The Nielsen Company recently conducted a survey in India using its online research panel “Your Voice” on the usage patterns of Social Networking websites and found keeping in touch with people they know to be the strongest reason for joining a social networking site for the vast majority of Indian respondents (82%). The Nielsen survey also found over half (58%) joined a social networking site to reconnect with old acquaintances they have lost touch with, and to make new friends (53%). Professional networking was a strong fourth for 43%.

And…

Security reasons were cited by 68 percent of the respondents for using alternate identities on sites. They prefer not to reveal their personal details. 35 percent chose to use an alternate identity “Just for fun”.

What (especially) didn’t work for me about this study…

The survey was conducted amongst 301 people across various age groups starting from 15 years onwards.

When one is drawing usage patterns in online social networking in India, would a sample size of 301 suffice? Sounds rather strange.

Anyways, here’s another interesting observation (about the competition in the social networking space in India) from a cover story about Facebook (registered users only) in India’s leading weekly magazine, Outlook:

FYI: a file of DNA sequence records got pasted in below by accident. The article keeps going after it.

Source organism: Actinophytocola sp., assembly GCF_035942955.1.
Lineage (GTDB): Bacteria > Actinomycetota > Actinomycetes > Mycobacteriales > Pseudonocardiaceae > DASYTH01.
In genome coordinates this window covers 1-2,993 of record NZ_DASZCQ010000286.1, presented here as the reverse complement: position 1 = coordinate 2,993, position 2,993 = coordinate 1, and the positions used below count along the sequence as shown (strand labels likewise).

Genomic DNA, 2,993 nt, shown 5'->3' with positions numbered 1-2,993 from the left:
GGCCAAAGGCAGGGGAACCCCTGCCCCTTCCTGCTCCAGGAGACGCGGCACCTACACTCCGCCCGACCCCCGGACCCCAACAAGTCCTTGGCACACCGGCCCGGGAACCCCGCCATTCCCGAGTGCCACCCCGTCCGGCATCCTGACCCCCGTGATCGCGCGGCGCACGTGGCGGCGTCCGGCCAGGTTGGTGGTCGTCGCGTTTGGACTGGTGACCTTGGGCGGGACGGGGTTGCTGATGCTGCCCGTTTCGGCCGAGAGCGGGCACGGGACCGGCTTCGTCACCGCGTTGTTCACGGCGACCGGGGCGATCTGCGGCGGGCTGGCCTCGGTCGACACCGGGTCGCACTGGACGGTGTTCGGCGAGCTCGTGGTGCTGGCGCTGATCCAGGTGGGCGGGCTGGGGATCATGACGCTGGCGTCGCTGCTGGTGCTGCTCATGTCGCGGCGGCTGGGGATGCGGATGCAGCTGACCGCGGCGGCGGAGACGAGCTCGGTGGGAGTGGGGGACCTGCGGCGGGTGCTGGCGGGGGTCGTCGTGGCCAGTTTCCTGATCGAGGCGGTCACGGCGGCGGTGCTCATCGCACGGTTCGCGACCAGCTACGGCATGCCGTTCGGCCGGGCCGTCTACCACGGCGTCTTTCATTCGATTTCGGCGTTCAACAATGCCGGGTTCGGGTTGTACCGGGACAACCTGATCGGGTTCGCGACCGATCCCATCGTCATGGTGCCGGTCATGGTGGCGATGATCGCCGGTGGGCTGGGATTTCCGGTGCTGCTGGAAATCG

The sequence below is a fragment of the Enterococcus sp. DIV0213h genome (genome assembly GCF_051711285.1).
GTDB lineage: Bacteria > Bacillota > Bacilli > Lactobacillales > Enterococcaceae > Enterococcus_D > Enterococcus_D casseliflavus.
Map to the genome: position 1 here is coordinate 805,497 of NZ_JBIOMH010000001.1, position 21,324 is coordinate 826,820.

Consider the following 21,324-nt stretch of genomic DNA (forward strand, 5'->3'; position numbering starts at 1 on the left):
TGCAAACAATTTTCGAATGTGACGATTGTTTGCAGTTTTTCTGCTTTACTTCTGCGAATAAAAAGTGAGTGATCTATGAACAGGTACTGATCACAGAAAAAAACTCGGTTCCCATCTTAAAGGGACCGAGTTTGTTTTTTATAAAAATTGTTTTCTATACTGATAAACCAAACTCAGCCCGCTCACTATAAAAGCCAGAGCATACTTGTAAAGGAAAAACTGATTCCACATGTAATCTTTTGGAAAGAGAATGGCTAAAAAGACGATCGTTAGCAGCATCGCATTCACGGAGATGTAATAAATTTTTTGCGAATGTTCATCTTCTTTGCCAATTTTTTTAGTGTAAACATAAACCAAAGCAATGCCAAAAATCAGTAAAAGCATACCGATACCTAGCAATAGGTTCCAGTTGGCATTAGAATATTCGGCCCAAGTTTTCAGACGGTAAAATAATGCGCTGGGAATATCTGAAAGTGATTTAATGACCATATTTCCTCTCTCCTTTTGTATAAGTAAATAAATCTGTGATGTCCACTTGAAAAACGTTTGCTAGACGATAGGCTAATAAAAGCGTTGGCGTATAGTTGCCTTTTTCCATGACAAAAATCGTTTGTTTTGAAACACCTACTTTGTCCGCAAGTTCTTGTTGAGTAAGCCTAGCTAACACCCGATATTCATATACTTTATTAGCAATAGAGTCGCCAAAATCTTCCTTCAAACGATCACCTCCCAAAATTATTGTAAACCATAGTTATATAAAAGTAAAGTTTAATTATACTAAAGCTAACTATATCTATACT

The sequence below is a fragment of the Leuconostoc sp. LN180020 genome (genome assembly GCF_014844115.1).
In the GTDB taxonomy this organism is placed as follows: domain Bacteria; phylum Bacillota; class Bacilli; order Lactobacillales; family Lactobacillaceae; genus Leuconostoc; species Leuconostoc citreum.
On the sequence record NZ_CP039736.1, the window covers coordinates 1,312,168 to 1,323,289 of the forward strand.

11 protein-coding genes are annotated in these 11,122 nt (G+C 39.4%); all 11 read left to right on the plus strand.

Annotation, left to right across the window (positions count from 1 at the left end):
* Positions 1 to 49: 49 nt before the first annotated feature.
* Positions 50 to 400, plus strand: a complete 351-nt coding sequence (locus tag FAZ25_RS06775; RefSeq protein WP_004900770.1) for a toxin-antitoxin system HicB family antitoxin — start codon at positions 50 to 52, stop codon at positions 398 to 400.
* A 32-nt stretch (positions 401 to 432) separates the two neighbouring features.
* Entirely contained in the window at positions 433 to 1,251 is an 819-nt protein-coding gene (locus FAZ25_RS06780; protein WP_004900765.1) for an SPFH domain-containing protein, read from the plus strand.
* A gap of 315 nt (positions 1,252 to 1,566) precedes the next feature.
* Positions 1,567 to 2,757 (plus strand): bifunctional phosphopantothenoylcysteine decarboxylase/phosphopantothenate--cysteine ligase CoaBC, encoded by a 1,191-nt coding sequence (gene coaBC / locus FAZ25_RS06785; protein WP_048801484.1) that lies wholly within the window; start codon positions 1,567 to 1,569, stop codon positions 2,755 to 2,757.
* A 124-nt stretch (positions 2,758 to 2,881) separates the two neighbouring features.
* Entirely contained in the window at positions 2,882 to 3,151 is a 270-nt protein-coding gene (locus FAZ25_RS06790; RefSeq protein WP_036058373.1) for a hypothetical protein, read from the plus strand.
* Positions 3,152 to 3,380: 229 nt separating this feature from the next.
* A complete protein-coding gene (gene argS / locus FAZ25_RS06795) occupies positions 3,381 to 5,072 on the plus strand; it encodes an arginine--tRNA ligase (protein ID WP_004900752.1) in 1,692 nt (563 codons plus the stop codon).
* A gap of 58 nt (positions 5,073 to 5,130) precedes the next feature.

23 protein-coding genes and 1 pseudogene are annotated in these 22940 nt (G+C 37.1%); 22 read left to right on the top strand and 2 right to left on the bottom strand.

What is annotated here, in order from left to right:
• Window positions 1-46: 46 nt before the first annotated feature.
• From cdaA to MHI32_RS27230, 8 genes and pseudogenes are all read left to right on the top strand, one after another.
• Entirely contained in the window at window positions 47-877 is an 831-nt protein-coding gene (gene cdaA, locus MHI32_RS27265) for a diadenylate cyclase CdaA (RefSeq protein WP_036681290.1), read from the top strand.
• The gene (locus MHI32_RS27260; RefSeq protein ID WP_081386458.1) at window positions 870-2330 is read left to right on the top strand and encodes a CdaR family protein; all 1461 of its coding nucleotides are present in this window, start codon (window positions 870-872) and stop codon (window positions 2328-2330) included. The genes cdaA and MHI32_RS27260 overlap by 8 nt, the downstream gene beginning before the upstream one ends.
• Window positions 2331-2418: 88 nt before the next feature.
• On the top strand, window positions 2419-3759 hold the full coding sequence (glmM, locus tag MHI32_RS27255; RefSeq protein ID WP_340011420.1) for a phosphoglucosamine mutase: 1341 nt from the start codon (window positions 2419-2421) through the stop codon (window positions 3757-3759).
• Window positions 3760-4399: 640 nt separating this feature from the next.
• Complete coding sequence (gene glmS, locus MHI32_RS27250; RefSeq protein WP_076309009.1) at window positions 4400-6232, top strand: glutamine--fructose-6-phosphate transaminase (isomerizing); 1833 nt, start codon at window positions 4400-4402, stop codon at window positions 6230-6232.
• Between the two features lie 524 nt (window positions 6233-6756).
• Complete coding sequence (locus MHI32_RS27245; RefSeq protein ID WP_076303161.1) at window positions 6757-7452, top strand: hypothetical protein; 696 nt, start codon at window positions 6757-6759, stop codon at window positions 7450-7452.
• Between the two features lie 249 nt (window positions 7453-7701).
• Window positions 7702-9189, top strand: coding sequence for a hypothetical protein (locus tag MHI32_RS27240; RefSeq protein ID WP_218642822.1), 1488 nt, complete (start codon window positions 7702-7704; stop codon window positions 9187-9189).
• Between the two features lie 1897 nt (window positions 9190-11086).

Facebook, on the other hand, has a whiff of pedigree, privilege and exclusivity about it, since it was founded by Harvard student Mark Zuckerberg and was originally restricted to students of Harvard and other Ivy League colleges; an impression strongly reinforced when a study last year concluded that Facebook users tended to be better-educated and wealthier than those on other networking sites. That Facebook comprises a well-heeled crowd that freely shares its consumer tastes means that even if its numbers don’t quite match Orkut’s, it’s by far the most sought-after hunting ground for market researchers and targeted advertising.

Experientially, I’d agree with this strong generalization (about “whiff of pedigree, privilege and exclusivity”). But, I wonder if the origins of Facebook really have much to do with the kind of people who populate the site? I can understand that being an influencer in the US, where it all started, but would that trend spread to far flung countries like India as well?

Gadget revenge time

And finally, someone’s realized people aren’t really enjoying their relationship with their gadgets (isn’t that what it is, a “relationship”?). Wired is running a ‘contest’ on documenting the worst thing you’ve done to your cellphone/TV/laptop or any other gadget.

These are the moments when you wish that your cellphone — an otherwise helpful gadget — had nerves and self-awareness so that you could cause it pain. Now is your chance to get even.

We want to see you take revenge on all the old electronic equipment that has bumped you into a higher health-risk bracket from increased blood pressure.

Here’s the entry that I’m voting for: